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it's from our own sharecafe

don't think RBA will tightening in near future...as every other central banks keep printing day and night.. weirdsmiley.gif



 
early birds
post Posted: Jul 24 2021, 09:59 AM
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In Reply To: early birds's post @ Jul 22 2021, 08:41 AM

U.S. Treasury Secretary Janet Yellen urged Congress to act quickly to raise the debt ceiling and avert a payment default that could happen this fall. Data shows that the European recovery could be at risk from so-called reopening inflation. Here’s your markets wrap.

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weirdsmiley.gif same old tricks that works all the time..............well , until it's not!!
keep printing!!!

 
early birds
post Posted: Jul 22 2021, 08:41 AM
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In case Congress wasn’t preoccupied enough, the U.S. is at risk of a default in October or November unless it raises or suspends the debt limit, the Congressional Budget Office said. The debt ceiling—how much the government can borrow—is a favorite partisan grenade on Capitol Hill. Democratic senators have already rejected any attempt by Republicans to set conditions for increasing the federal debt limit, while the debate is causing angst for money market traders.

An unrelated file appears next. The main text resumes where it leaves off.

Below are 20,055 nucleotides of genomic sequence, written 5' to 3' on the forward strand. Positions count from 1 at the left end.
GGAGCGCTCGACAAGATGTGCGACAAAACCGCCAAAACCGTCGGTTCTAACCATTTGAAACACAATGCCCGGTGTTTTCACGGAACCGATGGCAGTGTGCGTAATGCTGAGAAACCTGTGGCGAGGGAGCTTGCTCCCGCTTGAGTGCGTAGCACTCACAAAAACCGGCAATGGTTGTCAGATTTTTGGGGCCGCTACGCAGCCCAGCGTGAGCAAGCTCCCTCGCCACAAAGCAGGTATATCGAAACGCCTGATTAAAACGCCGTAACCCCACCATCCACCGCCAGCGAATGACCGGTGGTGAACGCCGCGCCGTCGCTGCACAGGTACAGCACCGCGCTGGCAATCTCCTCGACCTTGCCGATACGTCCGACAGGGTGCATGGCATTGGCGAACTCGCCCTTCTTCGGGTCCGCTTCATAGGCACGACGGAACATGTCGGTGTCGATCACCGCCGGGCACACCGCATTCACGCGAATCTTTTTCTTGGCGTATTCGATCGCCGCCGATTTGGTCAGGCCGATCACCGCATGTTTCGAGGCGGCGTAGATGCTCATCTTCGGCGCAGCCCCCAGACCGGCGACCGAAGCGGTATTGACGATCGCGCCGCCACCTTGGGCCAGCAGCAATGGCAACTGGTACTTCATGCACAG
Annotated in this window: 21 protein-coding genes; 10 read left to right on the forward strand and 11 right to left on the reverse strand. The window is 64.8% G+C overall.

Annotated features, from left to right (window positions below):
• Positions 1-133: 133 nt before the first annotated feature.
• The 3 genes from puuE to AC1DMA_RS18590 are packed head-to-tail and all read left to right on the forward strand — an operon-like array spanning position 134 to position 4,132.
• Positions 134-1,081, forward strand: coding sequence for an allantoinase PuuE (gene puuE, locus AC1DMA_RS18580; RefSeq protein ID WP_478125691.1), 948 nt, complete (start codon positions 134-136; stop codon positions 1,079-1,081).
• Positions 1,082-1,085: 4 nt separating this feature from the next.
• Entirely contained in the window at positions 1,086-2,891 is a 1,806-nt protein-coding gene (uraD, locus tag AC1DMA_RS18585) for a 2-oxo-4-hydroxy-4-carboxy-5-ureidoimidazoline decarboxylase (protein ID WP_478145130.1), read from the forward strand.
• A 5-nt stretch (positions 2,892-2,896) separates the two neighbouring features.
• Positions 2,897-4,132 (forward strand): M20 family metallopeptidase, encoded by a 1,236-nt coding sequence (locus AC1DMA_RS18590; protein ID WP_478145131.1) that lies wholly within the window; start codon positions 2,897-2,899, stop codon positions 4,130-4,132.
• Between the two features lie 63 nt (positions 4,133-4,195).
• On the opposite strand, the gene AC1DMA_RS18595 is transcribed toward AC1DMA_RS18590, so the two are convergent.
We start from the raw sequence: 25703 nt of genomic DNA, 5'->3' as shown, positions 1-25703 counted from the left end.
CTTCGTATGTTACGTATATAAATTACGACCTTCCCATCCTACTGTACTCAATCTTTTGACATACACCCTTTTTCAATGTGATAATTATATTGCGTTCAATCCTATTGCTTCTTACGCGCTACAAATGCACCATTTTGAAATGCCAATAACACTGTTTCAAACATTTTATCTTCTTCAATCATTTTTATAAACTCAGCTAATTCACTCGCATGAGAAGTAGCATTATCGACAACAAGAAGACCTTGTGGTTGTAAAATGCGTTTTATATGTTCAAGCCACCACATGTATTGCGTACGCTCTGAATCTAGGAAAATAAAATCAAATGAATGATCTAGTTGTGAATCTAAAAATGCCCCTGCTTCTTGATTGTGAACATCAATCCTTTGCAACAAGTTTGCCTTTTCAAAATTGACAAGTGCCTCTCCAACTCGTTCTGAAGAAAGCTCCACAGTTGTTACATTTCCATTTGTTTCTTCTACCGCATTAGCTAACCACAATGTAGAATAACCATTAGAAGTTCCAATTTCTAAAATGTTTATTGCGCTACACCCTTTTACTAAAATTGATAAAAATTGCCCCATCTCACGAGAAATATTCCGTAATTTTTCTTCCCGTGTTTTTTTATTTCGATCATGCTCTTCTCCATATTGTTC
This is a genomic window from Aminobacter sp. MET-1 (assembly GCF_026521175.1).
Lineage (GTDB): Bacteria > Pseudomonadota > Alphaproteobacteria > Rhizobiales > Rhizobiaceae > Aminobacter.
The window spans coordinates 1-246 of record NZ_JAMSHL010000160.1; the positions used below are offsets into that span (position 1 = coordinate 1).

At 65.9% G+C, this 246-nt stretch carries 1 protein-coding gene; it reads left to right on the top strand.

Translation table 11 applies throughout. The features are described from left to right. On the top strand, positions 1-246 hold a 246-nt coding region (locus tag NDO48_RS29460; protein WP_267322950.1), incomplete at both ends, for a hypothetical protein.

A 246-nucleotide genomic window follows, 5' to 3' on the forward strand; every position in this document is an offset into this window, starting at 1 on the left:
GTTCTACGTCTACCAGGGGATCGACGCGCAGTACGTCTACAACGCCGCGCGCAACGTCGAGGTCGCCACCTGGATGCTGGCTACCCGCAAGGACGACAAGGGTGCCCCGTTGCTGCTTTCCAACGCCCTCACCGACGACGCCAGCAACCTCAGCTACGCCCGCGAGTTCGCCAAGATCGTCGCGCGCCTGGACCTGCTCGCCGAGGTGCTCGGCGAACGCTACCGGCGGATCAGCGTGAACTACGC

===================== from bloomberg

no worry, just lift the up side limits will do!! keep printing!! weirdsmiley.gif





 
early birds
post Posted: Jul 16 2021, 09:21 AM
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Last weekend, ECB President Christine Lagarde said that there will be changes to the guidance at next week’s European Central Bank meeting in order to reassure traders that policy will not be tightened too quickly. The ECB recently announced in its strategic review that their inflation target will be 2% over the medium term. The reason for the change in guidance: Inflation is expected to be over 2.5% towards the end of the year. In other words, they expect the inflation to be transitory. Europe releases June’s Final CPI data on Friday and although the headline is expected to be near 1.9%, the core rate of inflation is only expected to be 1%. If the final inflation data on Friday comes in hotter than expected, Christine Lagarde and the committee may have to reconsider their language next week. July’s preliminary CPI reading isn’t due out until August 18th.